Breonna Taylor’s mother says daughter ‘deserves justice’ – a year after police killing

Breonna Taylor’s mother has said her daughter “deserves justice” – a year after she was shot dead in a botched police raid.

Ms Taylor, 26, was killed when officers in Louisville, Kentucky, carried out a “no-knock” warrant and broke down her apartment door.

Her boyfriend thought it was someone breaking in and fired a single shot in self-defence, hitting one officer in the leg.

 Tamika Palmer, mother of Breonna Taylor reflects on the new settlement as only one step in gaining justice in Louisville, Kentucky.
Image:Tamika Palmer says the protesters’ actions have given her courage

Ms Taylor was shot multiple times when police fired dozens of shots in return.

Police were actually searching for an ex-partner of Ms Taylor who did not live at the address and no drugs were found in the property.

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“Breonna was just full of life, she just didn’t deserve it,” her mother Tamika Palmer told NBC News.

Alongside George Floyd’s killing, her daughter’s death is one of several cases taken up by Black Lives Matter campaigners in their push for equality.

People march for the third day since the release of the grand jury report on the death of Breonna Taylor on September 26, 2020 in Louisville, Kentucky.
Image:People protested in September when it was revealed officers would not face charges

Ms Palmer said the protesters’ push for justice has helped keep her going.

“There’s been plenty of times I don’t want to get up. But you roll over and look at your phone or the TV and they’re there before you. So how do you not show up?”

“She definitely deserves justice – but there’s so many people that deserve justice,” added Ms Palmer – who reached a $12m (£8.6m) settlement with the city of Louisville over the killing.

In December, she published an open letter in The Washington Post to President Joe Biden, who had considerable support among black voters in the US election.

She told him “actions speak louder than words” and “we fought for you, now it’s your turn to fight for us”.

“Breonna’s law” – banning “no-knock” warrants has been introduced in the city of Louisville and three states, but so far not in Kentucky.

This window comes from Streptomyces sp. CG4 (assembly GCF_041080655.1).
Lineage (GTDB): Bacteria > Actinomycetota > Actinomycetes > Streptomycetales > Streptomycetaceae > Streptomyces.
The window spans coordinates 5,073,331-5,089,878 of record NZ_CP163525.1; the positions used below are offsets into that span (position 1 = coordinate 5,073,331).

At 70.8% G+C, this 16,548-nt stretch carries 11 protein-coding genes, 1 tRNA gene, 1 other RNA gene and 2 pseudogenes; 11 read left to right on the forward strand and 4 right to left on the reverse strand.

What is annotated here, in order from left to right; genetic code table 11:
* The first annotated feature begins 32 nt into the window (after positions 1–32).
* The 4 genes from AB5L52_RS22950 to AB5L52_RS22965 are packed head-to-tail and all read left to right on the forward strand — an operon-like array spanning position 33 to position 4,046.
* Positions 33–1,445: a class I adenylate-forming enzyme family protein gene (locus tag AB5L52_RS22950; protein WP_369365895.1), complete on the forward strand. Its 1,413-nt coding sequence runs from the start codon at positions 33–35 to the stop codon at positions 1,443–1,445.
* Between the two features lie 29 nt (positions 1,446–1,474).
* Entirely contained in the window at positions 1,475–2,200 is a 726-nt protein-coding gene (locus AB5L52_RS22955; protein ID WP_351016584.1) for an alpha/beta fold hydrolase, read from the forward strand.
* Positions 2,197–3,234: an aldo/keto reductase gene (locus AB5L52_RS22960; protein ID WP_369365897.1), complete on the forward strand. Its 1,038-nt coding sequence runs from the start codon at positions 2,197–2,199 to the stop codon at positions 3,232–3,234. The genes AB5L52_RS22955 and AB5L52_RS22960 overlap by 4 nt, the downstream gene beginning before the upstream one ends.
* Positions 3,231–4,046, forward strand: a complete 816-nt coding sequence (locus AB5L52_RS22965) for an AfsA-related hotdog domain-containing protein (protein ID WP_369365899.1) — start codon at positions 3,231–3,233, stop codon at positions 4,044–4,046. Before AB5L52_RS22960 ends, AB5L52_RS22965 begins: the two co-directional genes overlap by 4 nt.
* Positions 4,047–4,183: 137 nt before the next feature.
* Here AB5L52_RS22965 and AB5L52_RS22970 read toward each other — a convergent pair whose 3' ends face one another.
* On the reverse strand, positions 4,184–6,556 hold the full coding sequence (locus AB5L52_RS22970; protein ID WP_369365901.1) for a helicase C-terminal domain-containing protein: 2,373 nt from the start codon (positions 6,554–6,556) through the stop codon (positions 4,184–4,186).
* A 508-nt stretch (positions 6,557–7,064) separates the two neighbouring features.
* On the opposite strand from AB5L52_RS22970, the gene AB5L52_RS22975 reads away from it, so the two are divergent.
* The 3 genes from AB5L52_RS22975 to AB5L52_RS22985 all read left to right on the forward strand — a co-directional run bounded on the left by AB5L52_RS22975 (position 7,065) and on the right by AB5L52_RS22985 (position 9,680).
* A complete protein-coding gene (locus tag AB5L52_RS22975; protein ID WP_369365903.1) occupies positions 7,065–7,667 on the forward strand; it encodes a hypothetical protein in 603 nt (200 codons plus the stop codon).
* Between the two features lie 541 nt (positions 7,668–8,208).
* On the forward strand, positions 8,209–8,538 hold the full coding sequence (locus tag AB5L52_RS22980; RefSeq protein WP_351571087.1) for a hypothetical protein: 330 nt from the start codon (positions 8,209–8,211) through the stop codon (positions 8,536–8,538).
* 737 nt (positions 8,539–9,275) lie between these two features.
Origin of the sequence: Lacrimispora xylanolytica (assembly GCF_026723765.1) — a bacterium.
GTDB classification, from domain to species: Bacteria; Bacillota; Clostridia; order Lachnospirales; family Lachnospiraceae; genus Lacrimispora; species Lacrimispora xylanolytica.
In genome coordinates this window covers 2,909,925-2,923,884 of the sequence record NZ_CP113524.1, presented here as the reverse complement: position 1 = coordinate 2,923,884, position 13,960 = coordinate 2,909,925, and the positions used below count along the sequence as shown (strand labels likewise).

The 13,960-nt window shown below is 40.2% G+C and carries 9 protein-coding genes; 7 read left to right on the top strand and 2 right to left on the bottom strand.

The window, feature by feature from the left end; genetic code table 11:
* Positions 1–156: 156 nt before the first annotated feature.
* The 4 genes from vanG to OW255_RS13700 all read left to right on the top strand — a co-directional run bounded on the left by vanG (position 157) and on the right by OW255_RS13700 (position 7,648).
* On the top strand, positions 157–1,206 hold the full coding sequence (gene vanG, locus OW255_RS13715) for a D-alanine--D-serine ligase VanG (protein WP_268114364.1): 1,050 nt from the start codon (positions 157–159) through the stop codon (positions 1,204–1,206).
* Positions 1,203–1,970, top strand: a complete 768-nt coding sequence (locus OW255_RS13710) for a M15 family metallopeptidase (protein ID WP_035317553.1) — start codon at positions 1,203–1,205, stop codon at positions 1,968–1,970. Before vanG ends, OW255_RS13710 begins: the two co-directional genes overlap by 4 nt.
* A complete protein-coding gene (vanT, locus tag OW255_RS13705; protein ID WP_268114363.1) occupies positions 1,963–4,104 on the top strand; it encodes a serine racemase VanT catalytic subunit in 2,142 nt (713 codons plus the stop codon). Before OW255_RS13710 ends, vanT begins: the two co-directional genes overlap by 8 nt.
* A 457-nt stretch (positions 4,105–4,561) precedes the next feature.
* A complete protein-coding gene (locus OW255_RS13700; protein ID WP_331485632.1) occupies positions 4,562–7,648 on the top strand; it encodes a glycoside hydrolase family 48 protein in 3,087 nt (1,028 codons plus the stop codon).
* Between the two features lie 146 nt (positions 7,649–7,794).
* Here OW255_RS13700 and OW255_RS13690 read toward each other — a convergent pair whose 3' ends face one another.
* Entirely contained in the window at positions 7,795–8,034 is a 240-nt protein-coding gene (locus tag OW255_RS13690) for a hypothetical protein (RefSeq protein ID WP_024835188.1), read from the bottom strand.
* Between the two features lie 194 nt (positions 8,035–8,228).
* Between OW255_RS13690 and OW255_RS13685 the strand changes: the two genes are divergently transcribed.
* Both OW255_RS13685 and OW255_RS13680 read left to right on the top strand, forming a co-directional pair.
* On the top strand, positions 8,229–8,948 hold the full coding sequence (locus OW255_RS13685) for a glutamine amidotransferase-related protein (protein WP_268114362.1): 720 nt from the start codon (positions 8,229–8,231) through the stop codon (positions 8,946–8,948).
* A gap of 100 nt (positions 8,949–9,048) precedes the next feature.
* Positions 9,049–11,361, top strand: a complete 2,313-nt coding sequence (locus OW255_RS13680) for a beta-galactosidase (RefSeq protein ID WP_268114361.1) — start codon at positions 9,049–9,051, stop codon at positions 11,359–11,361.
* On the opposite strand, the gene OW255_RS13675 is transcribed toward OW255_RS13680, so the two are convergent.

FRANKFORT, KY - SEPTEMBER 23: Kentucky Attorney General, Daniel Cameron, speaks to the media during a press conference on September 23, 2020 in Frankfort, Kentucky. Cameron announced partial charges being filed against Brett Hankison, a former Louisville Metro Police Officer for his role in the shooting death of Breonna Taylor during the execution of a no-knock raid on her apartment on March 13, 2020. (Photo by Jon Cherry/Getty Images)
Image:Kentucky attorney general Daniel Cameron said officers were justified in shooting as the boyfriend fired first

Kentucky’s attorney general Daniel Cameron said officers were justified in shooting as her boyfriend had fired first during the raid on 13 March 2020.

The officers said they had announced their presence before forcing their way in – a claim disputed by some witnesses.

None of the police were charged over the killing – a decision that sparked protests across the US in September.

The officer shot in the leg is still on the force and the other two were dismissed.

The only indictment was against one officer for endangerment, after he accidentally shot into a neighbour’s property.

The case against Ms Taylor’s boyfriend, Kenneth L Walker, was permanently dropped this week.

Mark Gibson

Graduates in Northwestern University, Evanston, Illinois 1990. Move to Los Angeles California in 2004. Specialized in Internet journalism.

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